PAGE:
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Home borrowers will be given a one-page fact sheet outlining their monthly mortgage repayments, under new banking reforms.
Exit fees, which can run into the thousands, will also be banned from July 1, 2011 and the Australian Competition and Consumer Commission will be given the power to investigate price collusion among banks.
The federal government has also pledged to spend another $4 billion on residential mortgaged-backed securities to help smaller lenders, taking to $20 billion its investment in non-bank players since the onset of the global financial crisis.
In another development, former Reserve Bank governor Bernie Fraser will conduct a study into how technology can be harnessed to make it easier for consumers to move between deposit accounts and mortgages.
In a bid to boost competition in the lending market, credit unions and building societies will for the first time be allowed to issue covered bonds.
The government has also promised to accelerate the development of a 'bullet' residential mortgage-backed securities market for smaller lenders.
These products cannot be paid off early, so they can be sold as a long-term fixed-income investment as a way of giving smaller mortgage players a new income stream.
Lenders will be required to issue a fact sheet which spells out how much a borrower would actually be paying back over the life of the mortgage once fees and interest are accounted for.
The reform would make it easier for borrowers to compare home loans between lenders.
The fact sheet would also list websites so consumers can compare mortgages.
Labor has promised to introduce legislation to ban exit fees from July 2011.
While ANZ scrapped these charges in November, the big banks charge up to $900 while some smaller non-bank lenders demand up to $7,300 from borrowers for the privilege of switching out of a loan.
The government says the Australian Securities and Investments Commission would take banks to court if they tried to lock borrowers into a loan before the exit fee ban came into effect.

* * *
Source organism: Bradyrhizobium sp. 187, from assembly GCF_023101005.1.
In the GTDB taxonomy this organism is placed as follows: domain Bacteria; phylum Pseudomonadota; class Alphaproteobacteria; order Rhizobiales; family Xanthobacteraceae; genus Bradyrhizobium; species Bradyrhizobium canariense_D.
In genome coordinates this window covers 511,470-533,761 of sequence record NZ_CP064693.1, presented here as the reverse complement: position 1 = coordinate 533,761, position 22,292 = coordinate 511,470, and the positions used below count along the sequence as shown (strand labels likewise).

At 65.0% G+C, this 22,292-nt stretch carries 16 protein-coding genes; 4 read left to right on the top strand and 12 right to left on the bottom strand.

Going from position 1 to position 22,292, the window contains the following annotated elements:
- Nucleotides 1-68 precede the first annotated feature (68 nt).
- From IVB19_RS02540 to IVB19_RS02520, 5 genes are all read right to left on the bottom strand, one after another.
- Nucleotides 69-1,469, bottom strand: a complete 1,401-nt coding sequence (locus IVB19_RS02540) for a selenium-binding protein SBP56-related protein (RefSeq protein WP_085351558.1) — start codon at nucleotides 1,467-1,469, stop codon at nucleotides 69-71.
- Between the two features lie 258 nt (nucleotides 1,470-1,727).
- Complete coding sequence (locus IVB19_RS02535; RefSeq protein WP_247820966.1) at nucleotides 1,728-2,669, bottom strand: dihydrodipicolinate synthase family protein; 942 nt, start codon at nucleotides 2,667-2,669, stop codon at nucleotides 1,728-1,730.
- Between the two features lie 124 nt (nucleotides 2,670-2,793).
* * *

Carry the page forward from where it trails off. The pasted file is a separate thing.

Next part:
When it comes to anti-competitive practices, the ACCC will be given the power to prosecute bank executives signalling to competitors, through the media, that they would follow their competitors if they lifted their lending rates.
Treasury and the Reserve Bank will form a taskforce to monitor ATM fees.
The taskforce would also be required to report to the government, by June 2011, on teller machine fees charged in remote indigenous communities.
In early 2011, the government will launch an awareness campaign explaining how regional banks, building societies and credit unions offer a competitive alternative to the major banks.
'The Gillard government will take action to help build a new pillar in our banking system from the combined competitive power of our mutual credit unions and building societies,' the government said in its banking reforms booklet.
This will include the introduction of a 'government-protected deposits' symbol to identify deposits that are secure.
Credit card reforms will also be introduced in 2011, preventing lenders from charging over-limit fees unless consumers specifically agreed to allow their account to go over the limit.
The government has also vowed to change the Banking Act 1959 to allow banks, credit unions and building societies to issue covered bonds.
The reform is designed to channel superannuation savings into the financial system, in a bid to enable lower-priced credit to households and businesses.
The feasibility study into enabling consumers to more easily switch between deposit accounts and mortgages would examine a system of account number portability, which doesn't presently exist.
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